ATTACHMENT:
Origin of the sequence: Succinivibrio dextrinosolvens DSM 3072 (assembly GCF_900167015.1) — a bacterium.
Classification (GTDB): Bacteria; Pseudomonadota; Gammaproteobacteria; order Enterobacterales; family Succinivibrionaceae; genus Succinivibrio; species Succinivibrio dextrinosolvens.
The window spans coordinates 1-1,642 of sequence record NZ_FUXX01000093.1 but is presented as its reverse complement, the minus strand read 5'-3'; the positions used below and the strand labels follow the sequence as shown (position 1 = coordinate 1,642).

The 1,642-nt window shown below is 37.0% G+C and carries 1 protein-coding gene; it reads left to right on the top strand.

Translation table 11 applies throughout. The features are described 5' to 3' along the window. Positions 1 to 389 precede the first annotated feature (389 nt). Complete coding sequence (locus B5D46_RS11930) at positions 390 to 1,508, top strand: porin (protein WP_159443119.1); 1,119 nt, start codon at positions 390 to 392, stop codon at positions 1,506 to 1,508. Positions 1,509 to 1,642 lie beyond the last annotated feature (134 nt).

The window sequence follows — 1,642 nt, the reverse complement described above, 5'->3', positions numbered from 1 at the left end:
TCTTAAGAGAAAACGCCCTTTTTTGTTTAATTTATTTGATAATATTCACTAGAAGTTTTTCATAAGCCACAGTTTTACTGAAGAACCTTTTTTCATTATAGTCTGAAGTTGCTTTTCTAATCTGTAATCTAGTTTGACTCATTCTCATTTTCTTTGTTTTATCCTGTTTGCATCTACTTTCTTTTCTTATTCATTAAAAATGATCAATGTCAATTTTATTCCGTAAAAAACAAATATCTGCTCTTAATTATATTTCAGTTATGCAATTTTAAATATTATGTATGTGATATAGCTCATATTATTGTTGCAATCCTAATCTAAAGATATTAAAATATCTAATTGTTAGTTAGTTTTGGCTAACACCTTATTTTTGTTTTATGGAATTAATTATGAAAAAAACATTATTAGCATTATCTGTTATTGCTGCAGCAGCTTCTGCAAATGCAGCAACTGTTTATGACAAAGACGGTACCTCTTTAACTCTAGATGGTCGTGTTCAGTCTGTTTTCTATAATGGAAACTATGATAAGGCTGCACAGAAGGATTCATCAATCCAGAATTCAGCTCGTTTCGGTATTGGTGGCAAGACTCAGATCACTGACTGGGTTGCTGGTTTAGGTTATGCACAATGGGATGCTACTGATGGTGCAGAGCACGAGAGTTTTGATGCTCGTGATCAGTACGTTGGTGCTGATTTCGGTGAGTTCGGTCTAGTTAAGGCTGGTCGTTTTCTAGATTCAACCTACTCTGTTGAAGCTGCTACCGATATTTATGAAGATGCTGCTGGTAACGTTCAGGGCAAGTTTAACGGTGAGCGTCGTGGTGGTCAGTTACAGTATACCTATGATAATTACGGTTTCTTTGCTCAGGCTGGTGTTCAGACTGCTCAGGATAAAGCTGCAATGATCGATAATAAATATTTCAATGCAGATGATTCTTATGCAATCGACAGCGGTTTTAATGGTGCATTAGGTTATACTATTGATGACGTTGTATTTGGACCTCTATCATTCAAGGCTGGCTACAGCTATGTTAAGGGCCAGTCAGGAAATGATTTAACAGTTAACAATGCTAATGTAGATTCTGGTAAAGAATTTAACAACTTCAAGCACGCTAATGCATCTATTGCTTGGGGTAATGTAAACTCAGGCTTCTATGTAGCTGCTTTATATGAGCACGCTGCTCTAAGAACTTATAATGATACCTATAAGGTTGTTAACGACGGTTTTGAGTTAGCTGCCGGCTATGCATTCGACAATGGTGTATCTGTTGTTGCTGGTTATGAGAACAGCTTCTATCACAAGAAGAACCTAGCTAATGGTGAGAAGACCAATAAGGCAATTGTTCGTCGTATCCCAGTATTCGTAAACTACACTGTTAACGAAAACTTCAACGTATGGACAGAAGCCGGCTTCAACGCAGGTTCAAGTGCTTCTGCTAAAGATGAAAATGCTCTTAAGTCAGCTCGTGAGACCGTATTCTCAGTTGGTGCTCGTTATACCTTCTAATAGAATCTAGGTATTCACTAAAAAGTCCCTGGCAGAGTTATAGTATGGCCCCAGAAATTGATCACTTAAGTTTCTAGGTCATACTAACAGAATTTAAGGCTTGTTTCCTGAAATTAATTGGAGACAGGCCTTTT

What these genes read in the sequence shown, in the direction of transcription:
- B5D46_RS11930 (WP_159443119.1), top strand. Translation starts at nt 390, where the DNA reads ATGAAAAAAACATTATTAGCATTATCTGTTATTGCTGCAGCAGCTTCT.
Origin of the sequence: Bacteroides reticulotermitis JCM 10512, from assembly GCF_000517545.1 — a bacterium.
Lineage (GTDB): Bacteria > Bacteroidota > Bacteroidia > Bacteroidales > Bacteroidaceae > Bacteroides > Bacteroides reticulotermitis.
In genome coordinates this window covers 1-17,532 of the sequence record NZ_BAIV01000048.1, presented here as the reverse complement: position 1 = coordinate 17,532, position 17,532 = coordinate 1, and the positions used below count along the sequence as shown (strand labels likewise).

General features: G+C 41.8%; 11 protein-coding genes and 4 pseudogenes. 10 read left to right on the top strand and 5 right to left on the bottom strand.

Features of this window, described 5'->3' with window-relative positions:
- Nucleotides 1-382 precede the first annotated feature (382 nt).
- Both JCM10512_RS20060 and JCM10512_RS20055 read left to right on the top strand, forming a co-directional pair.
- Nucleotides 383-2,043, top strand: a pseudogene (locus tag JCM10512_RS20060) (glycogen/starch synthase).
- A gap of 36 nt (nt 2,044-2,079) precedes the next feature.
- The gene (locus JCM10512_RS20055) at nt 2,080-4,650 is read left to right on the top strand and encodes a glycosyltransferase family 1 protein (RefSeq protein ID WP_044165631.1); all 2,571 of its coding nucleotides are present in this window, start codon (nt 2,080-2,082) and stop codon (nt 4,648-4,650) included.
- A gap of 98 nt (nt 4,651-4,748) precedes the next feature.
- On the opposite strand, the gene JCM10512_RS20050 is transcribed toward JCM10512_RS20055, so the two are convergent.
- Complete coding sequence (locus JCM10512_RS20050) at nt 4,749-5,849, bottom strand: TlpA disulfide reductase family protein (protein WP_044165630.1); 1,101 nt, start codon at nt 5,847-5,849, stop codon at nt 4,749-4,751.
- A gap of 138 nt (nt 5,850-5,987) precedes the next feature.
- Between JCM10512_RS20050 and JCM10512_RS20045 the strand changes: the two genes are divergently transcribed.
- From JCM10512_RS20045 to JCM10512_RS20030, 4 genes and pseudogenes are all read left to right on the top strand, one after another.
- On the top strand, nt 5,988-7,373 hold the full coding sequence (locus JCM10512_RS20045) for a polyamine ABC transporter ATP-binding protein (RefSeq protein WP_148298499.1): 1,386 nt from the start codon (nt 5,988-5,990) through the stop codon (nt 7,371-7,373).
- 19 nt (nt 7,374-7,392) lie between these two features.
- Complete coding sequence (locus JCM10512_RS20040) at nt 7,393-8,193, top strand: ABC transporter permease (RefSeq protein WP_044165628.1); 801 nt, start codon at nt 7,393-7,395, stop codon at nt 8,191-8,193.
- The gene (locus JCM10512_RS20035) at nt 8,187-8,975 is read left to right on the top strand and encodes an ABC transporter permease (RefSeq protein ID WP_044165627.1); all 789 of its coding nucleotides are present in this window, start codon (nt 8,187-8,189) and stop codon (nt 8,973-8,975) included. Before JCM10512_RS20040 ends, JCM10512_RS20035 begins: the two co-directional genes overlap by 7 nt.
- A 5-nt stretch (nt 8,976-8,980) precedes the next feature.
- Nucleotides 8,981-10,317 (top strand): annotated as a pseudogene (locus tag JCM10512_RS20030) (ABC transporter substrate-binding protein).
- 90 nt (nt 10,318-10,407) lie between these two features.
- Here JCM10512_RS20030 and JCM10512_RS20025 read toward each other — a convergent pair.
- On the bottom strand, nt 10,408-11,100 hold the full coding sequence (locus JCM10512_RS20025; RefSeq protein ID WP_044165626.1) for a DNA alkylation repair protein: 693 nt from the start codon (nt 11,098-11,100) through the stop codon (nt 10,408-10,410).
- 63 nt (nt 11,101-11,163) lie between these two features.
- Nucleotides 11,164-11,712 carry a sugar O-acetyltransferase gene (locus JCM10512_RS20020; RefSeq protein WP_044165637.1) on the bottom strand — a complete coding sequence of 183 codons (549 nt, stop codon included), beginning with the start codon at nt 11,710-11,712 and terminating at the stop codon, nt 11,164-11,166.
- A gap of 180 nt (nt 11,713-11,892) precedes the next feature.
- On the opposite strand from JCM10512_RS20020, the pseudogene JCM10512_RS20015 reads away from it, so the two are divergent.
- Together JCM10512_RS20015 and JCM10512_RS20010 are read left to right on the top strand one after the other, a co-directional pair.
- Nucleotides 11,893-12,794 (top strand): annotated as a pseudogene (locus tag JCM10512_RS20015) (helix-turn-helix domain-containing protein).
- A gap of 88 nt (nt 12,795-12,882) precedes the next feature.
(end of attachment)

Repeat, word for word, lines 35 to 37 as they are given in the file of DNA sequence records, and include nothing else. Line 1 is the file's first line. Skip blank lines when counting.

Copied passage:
- 63 nt (nt 11,101-11,163) lie between these two features.
- Nucleotides 11,164-11,712 carry a sugar O-acetyltransferase gene (locus JCM10512_RS20020; RefSeq protein WP_044165637.1) on the bottom strand — a complete coding sequence of 183 codons (549 nt, stop codon included), beginning with the start codon at nt 11,710-11,712 and terminating at the stop codon, nt 11,164-11,166.
- A gap of 180 nt (nt 11,713-11,892) precedes the next feature.